· When Jesus ordered the stone rolled away, did they simply assume he wanted to see Lazarus’ dead body one last time…like a wake or viewing?
· They were all gobsmacked as Lazarus walks out of the tomb; maybe even fearful that they were seeing a ghost, until Jesus orders them to remove the burial wrappings
· All now have the choice to further believe that Jesus is who he says he is or turn informant for those who refuse to believe
· They are left to wrestle with their own perceived paradox—Jesus is a sinner (heals on the Sabbath), he is the son of a nobody (they were convinced he did not fulfill the Scriptures concerning the Messiah), yet he had performed this miracle of raising a man dead after four days!
· Their way of life was threatened. Their audience was going over to Jesus; the Romans were likely to perceive this as a threat and destroy this new ‘rebellion’ to the established order…punishing the whole nation in the process
· Their conclusion? Jesus must die
· Lazarus, too, as a living walking miracle and proof of Jesus’ power, must die as well
Readers of the story
· Will we relegate the story of Jesus raising Lazarus from the dead to the status of a fairy tale—just some early church hyperbole?
· Or will we too allow it to strengthen our faith when we find ourselves in a place of desperation like Mary & Martha, coming out of an impossible situation like Lazarus or facing a threat to our very lives like the disciples?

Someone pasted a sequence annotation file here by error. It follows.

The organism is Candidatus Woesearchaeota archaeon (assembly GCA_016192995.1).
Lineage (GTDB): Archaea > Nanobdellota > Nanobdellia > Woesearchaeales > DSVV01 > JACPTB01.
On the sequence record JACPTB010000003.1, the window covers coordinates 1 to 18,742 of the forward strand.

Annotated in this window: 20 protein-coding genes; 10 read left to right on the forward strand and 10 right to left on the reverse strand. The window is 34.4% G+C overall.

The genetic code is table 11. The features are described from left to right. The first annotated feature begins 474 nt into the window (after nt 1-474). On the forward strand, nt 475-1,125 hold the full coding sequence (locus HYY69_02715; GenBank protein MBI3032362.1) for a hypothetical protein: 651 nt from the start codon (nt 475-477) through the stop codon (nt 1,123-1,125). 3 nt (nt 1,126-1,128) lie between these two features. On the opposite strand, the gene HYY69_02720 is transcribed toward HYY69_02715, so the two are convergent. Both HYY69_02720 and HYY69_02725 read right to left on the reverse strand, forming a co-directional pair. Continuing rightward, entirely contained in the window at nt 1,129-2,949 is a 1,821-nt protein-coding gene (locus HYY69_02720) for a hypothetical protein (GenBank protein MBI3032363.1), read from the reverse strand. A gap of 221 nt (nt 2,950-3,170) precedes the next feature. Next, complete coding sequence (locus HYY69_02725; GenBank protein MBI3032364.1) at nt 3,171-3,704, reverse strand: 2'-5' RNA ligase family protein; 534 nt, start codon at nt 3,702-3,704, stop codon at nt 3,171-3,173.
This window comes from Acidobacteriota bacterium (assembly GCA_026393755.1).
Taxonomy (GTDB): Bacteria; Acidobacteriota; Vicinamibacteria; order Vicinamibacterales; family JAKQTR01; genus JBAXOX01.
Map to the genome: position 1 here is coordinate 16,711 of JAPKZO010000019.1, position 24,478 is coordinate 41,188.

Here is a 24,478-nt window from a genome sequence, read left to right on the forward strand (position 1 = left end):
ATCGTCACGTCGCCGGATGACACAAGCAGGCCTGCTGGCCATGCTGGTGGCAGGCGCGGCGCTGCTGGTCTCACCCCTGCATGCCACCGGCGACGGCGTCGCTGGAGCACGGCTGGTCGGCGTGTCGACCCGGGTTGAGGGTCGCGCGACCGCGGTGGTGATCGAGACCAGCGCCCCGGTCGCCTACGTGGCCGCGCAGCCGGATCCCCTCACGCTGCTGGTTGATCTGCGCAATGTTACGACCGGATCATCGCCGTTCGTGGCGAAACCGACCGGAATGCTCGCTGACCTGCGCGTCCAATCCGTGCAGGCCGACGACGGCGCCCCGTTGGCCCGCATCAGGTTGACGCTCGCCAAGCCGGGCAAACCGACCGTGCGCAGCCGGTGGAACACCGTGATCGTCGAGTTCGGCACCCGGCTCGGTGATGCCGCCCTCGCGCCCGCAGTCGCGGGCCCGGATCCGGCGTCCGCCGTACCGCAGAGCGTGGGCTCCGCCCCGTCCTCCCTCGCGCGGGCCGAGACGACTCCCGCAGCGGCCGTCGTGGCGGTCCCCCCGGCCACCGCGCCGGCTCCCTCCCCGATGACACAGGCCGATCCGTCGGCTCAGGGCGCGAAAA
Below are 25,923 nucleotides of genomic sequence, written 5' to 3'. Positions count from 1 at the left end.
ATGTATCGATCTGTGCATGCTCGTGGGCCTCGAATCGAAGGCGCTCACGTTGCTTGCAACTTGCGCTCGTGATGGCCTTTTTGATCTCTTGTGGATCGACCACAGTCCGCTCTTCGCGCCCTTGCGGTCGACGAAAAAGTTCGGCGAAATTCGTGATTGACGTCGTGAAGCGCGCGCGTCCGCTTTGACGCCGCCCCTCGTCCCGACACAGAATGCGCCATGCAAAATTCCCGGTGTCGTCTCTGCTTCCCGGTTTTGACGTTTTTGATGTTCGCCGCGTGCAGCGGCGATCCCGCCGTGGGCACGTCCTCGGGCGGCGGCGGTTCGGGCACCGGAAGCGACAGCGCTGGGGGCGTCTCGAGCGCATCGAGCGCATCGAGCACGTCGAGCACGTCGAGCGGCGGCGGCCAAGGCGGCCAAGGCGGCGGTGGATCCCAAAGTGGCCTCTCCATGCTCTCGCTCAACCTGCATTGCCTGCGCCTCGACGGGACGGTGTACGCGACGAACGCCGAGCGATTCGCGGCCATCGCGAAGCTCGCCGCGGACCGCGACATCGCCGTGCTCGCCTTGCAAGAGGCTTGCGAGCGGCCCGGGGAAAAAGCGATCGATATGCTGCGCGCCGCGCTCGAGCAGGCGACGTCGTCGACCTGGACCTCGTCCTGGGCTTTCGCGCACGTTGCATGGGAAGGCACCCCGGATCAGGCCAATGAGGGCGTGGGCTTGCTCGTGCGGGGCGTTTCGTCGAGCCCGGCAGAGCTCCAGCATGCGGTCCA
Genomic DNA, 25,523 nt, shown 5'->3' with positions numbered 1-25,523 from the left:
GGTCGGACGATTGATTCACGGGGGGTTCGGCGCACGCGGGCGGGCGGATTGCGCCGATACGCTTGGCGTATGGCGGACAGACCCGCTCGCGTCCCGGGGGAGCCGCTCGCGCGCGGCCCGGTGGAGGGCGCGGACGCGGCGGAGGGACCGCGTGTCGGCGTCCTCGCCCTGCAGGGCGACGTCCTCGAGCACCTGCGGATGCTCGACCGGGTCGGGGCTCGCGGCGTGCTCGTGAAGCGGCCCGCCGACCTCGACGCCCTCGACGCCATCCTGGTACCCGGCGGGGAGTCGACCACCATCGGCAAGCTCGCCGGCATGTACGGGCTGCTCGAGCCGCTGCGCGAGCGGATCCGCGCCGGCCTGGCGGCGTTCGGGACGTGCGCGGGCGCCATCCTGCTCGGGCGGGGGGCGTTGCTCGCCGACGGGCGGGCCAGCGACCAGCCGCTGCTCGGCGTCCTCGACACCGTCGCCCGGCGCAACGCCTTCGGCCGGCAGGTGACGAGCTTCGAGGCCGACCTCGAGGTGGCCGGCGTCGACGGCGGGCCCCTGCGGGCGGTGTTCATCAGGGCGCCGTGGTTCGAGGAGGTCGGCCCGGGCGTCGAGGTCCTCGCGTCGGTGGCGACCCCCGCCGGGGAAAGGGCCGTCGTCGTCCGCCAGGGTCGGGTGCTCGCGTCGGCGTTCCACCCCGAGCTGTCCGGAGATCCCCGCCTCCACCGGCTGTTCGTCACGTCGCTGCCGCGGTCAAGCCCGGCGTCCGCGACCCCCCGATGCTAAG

· For those of us who believe the truth of the Bible, it should give us incredible hope knowing that nothing is impossible for God to do on our behalf…and just as Lazarus was raised from the dead, no matter what we may experience on this earth, we too will rise to new life with him
References and for further study / inspiration…
“How Did Jesus Do Miracles—His Divine Nature or the Holy Spirit?” https://www.thegospelcoalition.org/article/jesus-miracles-who-how/
Sunday, March 20, 2022 – 2022 Theme - “Doing Life with Jesus – Moral Support” – In-person and Online – Speaker: Pastor David Dunn
Pastor Jane Peck, Hope Chapel
(Collingwood EMCC Church)
"Learning and Living the Way of Jesus!"
First licensed for pastoral ministry in 1994, Pastor Jane Peck has served in camp and church ministries in three denominations, five provinces and in a variety of roles. Her most recent position is that of Pastor at Hope Chapel which she began in 2020. She is excited to see what God can and will do in the days to come!